Fri, Jul 16, 2004 - Page 3 News List

US relations still solid, says MAC

NATIONAL SECURITY Council chairman Joseph Wu said US officials are holding firm on Taiwan policy, but added that Taipei needed to explain its policies more carefully

By Charles Snyder  /  STAFF REPORTER IN WASHINGTON

Relations between Taiwan and Washington are "still solid," despite efforts by China to split Washington and Taipei, Mainland Affairs Coun-cil (MAC) Chairman Joseph Wu (吳釗燮) said on Wednesday.

"The attitude of the Bush administration toward cross-strait issues still seems to be quite firm," Wu told the Taipei Times at the end of the first day of his two-day visit to Washington, where he is holding meetings with academics, congressmen and US officials.

Wu said he arrived at this conclusion based on the reports of US National Security Advisor Condoleezza Rice's meetings with top Chinese leaders last week.

In those meetings, "even through the Chinese side seemed to apply a tremendous amount of pressure on the American side, and tried to paint President Chen Shui-bian (陳水扁) in a negative manner, telling the national security advisor that Chen is not trustworthy and things like that, the national security advisor did not seem to be moved by such pressure," Wu said.

A key lesson of his talks in Washington was that Taiwan must make a greater effort in explaining its policies toward US policymakers and academics, Wu said.

While the experts that he met understood the issues "quite well," they were concerned that "some other people are not able to understand fully what's going on in Taiwan," Wu said.

He added that in view of China's efforts to portray Taiwan in a negative way in the US, "we have to spend more time in trying to counter those efforts by China."

Thus, he said, not only government officials, but also Taiwanese academics should make more trips to Washington to explain government policy.

He said his talks with the think tanks were "frank," although the Americans did not criticize Chen's actions or policies.

"I've learned a great deal on this trip," Wu said.

Wu said that, after returning to Taipei, "I'm sure that I am going to make a report [to Chen] in a proper way, so we know how to handle some of the things that we might not have done enough of," such as promoting more meetings between US and Taiwanese academics.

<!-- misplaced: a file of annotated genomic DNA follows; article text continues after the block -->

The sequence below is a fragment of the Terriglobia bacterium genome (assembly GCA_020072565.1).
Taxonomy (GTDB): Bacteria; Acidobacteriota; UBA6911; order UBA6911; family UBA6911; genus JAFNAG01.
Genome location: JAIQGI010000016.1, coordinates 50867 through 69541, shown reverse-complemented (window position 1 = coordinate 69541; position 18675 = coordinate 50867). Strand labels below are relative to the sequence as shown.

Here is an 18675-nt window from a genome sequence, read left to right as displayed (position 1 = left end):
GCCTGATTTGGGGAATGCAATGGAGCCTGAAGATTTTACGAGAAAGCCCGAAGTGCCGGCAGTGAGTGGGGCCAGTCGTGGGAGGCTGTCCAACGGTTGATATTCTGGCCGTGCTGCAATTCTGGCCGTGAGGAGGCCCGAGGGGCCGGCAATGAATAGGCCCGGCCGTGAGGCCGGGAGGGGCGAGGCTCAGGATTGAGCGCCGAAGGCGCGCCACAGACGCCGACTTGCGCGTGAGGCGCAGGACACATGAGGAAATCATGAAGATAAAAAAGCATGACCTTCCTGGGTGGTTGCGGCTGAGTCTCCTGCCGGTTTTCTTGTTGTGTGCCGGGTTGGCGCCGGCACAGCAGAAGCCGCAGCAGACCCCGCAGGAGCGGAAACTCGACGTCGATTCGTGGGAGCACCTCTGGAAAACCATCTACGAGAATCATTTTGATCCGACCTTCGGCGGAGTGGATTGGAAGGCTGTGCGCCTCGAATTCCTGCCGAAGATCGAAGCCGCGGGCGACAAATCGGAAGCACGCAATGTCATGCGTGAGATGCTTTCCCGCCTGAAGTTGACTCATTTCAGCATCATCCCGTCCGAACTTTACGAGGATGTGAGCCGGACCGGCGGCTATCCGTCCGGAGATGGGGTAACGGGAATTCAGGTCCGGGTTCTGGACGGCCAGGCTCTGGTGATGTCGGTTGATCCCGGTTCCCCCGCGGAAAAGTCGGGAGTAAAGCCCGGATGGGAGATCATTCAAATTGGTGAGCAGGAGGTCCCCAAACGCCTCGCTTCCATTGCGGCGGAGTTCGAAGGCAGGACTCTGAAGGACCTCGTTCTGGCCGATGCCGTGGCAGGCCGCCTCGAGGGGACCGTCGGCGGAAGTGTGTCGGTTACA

Wu said that he spent "a great deal of time" on Wednesday arguing that Taiwan and China need to engage in dialogue "because there are many issues that can only be solved through dialogue and negotiations."

In view of the extensive relations between China and Taiwan in the economic, trade, tourism, cultural and educational spheres, Wu said, negotiations are very important.

"The two sides have to sign some serious agreements with each other concerning ... issues in all of these [areas]," he said.

The think tanks Wu met with, however, realized that China is "stubborn," and said they thought China would not change its position any time soon, he said.

"They understand that Taiwan is not the one that is trying to postpone or delay cross-strait negotiations," he said.

"The US effort in trying to facilitate a more conducive atmosphere for cross-strait dialogue is welcomed in Taiwan. We appreciate the efforts of the US side to try to facilitate such an environment," he said.

Wu declined to name the Bush administration officials he met or to discuss any of the issues they raised.

However, it is believed that he met with senior officials from the US National Security Council and the State Department.

Wu and Lin Fang-mei (林芳玫), the chairwoman of the Coordination Council for North American Affairs, were to fly to Boston yesterday, the third stop in their US trip, before returning home.

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